By - March 1, 2019

Superfood or super myth?

Superfoods

Our corporate dietitians do some debunking.

Superfoods are supposed to help with many health conditions. But are these claims true? We’ve done the research to find out.

Coconut Oil

Claims: Burns belly fat, revs up your metabolism, is heart healthy, helps prevent Alzheimer’s disease and can help diabetics

Facts: Coconut oil is a saturated fat, and saturated fat raises LDL (bad) cholesterol, which can increase your risk of heart disease and stroke. Research into the other health claims is not conclusive. The current dietary recommendation is to replace saturated fats with unsaturated fats. Saturated fats include coconut and palm oils, red meat, and full-fat dairy like butter. Unsaturated fats include olive, canola, sunflower and safflower oils.

Acai

Claims: Helps with arthritis, weight loss, high cholesterol, skin appearance and general health

Facts: Like other berries, acai berries are full of fiber and vitamins, but you’ll probably only find these berries as a powder, capsule or smoothie ingredient. Research into the health claims is limited, and they haven’t been proven. Instead, eat fresh blueberries, strawberries, raspberries and blackberries for their fiber and vitamins.

Turmeric

Claims: Helps manage inflammation, arthritis and cancer as well as stomach, skin, liver and gallbladder problems

Facts: Curcumin gives turmeric its yellow color, and the curcuminoids are thought to be the beneficial element. Additional research is needed to prove the benefits of turmeric supplements, but you can incorporate turmeric root or spice into recipes to boost color and flavor.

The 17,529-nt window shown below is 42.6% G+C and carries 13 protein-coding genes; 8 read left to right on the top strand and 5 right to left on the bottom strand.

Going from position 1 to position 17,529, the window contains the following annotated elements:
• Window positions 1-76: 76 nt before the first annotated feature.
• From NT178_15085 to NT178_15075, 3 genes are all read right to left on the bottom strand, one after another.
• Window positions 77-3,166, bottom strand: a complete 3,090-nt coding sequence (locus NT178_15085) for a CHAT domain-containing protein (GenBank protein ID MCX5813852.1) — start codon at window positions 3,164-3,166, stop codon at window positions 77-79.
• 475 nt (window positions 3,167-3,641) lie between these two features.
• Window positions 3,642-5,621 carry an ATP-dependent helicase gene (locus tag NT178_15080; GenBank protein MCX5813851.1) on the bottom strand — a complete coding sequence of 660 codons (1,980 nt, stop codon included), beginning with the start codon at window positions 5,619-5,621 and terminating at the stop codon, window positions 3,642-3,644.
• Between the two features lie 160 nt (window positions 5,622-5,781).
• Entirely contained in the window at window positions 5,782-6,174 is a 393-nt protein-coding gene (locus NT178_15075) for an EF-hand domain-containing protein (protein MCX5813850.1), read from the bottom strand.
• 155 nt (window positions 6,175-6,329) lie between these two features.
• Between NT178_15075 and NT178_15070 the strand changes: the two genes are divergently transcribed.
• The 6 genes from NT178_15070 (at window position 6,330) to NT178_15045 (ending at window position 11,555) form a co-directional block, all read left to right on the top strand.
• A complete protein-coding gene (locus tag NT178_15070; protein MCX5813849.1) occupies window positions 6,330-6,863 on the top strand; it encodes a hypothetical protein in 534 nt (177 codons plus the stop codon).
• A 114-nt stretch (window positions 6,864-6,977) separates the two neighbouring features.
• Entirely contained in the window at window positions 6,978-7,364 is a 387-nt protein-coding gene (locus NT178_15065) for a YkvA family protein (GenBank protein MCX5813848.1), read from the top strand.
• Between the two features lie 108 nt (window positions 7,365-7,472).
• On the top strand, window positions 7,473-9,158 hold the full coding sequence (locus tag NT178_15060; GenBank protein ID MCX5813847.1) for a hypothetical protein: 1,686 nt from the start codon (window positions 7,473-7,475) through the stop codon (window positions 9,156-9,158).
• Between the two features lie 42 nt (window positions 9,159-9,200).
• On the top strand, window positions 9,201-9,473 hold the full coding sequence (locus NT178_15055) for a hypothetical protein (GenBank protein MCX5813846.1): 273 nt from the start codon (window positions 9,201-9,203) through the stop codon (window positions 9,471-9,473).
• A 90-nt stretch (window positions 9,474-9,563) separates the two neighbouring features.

So, what’s the final verdict?

At the end of the day, whole foods are preferred over supplements because they have many beneficial nutrients, not just one, and those nutrients work together. So, instead of seeking out specific superfoods, eat a balanced diet with foods full of beneficial vitamins, minerals and fiber. Good examples are berries, salmon, beans and legumes, greens, seeds and low-fat yogurt. The best part? You can easily find all of these at your Publix.


Publix’s corporate dietitians are registered, licensed dietitian nutritionists who help our customers and associates make better eating choices. They work with our Aprons chefs to ensure recipes meet dietary considerations and current guidelines. And they manage our Better Choice shelf tag program and wellness icons, so you can quickly find products containing more of the nutrients you need, like fiber, and less of the things you don’t need, like saturated fat, added sodium or added sugar.

Sources: heart.org, mayoclinic.org, nccih.nih.gov, ndb.nal.usda.gov